Upward social comparison in particular is extremely common on Instagram, said Fardouly. Users evaluate their own life alongside curated—and often edited—images of others (Body Image, Vol. 20, 2017). Because users tend to follow both people they know personally and people they’ve never met, the app also blurs the boundaries between peers and celebrities, Choukas-Bradley said. That can lead to false social comparison when users contrast their appearance with idealized images (PsyArXiv Preprints, 2021).

Posting edited “selfies” on apps like Instagram is also correlated with disordered eating behavior. In one study of 2,475 undergraduate students led by doctoral student Madeline Wick and her advisor, Pamela Keel, PhD, a psychology professor at Florida State University, 1 in 3 women said they edited images to alter their weight or shape before posting photos on Instagram. That practice was associated with an increased likelihood of a probable eating disorder. The study also found a causal relationship between posting edited photos and body image concerns (International Journal of Eating Disorders,Vol. 53, No. 6, 2020; Cohen, R., et al., Computers in Human Behavior, Vol. 79, 2018).

These behaviors tend to be more prevalent among younger users compared with older ones, and in women compared with men (Saiphoo, A. N., & Vahedi, Z., Computers in Human Behavior, Vol. 101, 2019; Body Image, Vol. 33, 2020). Though men and boys are less likely to use Instagram for social comparison and status seeking, those who do experience a similar level of harm to women and girls (Lonergan, A. R., et al., “Social media and eating and body image concerns among men and boys” in Eating Disorders in Boys and Men, 2021; International Journal of Eating Disorders,Vol. 53, No. 6, 2020).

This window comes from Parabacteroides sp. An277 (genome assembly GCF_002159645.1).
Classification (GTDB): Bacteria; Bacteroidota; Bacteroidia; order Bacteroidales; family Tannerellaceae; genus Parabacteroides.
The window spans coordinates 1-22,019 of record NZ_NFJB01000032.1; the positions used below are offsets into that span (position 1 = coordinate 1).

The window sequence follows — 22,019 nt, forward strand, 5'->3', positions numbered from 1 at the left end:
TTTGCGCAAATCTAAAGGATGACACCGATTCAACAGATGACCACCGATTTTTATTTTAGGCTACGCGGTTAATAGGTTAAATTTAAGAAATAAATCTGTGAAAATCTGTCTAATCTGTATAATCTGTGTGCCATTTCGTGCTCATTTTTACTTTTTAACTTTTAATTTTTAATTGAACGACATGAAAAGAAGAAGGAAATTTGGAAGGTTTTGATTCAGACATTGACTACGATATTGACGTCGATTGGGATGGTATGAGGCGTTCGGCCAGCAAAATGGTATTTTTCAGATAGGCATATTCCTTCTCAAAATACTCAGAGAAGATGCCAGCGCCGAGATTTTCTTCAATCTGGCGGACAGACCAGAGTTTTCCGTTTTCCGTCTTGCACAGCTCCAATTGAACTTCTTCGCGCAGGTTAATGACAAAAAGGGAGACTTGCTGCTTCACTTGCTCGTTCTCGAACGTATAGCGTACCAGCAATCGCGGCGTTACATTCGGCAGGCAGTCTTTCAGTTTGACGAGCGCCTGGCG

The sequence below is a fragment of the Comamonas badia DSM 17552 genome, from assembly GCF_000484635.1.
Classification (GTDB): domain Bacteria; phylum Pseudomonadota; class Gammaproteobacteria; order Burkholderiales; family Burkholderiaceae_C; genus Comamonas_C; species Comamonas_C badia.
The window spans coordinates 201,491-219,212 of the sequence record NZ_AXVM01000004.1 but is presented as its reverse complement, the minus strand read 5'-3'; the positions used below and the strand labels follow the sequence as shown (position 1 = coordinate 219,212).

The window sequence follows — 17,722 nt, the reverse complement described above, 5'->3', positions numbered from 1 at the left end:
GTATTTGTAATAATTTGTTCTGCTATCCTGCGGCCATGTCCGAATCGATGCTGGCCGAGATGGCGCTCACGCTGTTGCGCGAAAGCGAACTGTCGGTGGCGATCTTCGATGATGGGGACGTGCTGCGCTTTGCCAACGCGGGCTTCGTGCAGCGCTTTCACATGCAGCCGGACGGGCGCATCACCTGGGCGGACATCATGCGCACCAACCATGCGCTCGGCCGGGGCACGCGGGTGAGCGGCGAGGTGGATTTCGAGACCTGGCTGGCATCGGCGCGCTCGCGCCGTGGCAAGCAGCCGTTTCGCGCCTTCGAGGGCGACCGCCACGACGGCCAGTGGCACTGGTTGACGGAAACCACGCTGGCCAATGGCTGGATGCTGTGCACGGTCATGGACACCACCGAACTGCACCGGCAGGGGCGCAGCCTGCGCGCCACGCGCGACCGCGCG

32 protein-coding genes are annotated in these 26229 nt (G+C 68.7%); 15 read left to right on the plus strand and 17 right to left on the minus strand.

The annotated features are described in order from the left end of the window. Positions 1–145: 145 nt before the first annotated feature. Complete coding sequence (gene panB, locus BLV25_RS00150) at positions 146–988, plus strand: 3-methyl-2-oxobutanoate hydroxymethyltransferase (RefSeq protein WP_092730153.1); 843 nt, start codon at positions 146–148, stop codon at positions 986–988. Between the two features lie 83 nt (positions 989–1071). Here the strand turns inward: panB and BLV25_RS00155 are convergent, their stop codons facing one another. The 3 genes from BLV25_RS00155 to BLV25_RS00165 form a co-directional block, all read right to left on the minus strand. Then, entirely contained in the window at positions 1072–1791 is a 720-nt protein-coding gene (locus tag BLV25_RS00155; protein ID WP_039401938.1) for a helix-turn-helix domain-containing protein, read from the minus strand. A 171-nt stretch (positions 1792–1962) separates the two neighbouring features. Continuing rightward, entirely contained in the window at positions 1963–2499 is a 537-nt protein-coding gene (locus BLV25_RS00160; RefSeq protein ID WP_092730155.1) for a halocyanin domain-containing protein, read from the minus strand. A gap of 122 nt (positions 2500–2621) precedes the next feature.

The research is also clear that this is not just a problem for teens. Adults who use the app and are prone to social comparison consistently face problems with social anxiety, self-esteem, and mood (Jiang, S. & Ngien, A., Social Media + Society, Vol. 6, No. 2, 2020; Midgley, C., et al., Journal of Personality and Social Psychology, Vol. 121, No. 2, 2021).

While much of this data is correlational, researchers are starting to test Instagram use experimentally, said Sarah Diefenbach, a professor at the Ludwig-Maximilians University of Munich in Germany who holds a doctoral degree in psychology. For example, when participants in one study viewed either appearance-conscious photos from fitness, modeling, and beauty Instagram accounts or control photos from nature, food, and home-d├ęcor accounts, those in the former condition experienced increases in negative mood and anxiety (Kohler, M. T., et al., Psychology of Popular Media, Vol. 10, No. 3, 2021). Another experiment found that viewing retouched Instagram selfies, versus unedited ones, directly harmed body image in teenage girls (Kleemans, M., Media Psychology, Vol. 21, No. 1, 2018).

As those findings imply, Instagram users can attempt to curate their feeds to be less harmful, for instance by muting or unfollowing accounts that post idealized content and following those that promote diversity. In one experiment led by Fardouly and Rachel Cohen, PhD, a clinical psychologist based in Australia, women who viewed “body positive” posts—which promote acceptance of diverse body types—reported improved mood, body satisfaction, and body appreciation (New Media & Society, Vol. 21, No. 7, 2019). However, a content analysis of body positive accounts led by Jennifer Harriger, PhD, an associate professor of psychology at Pepperdine University, found that 8% of posts still reinforced thin beauty ideals, for instance by encouraging dieting to change one’s appearance (Body Image, Vol. 34, 2020).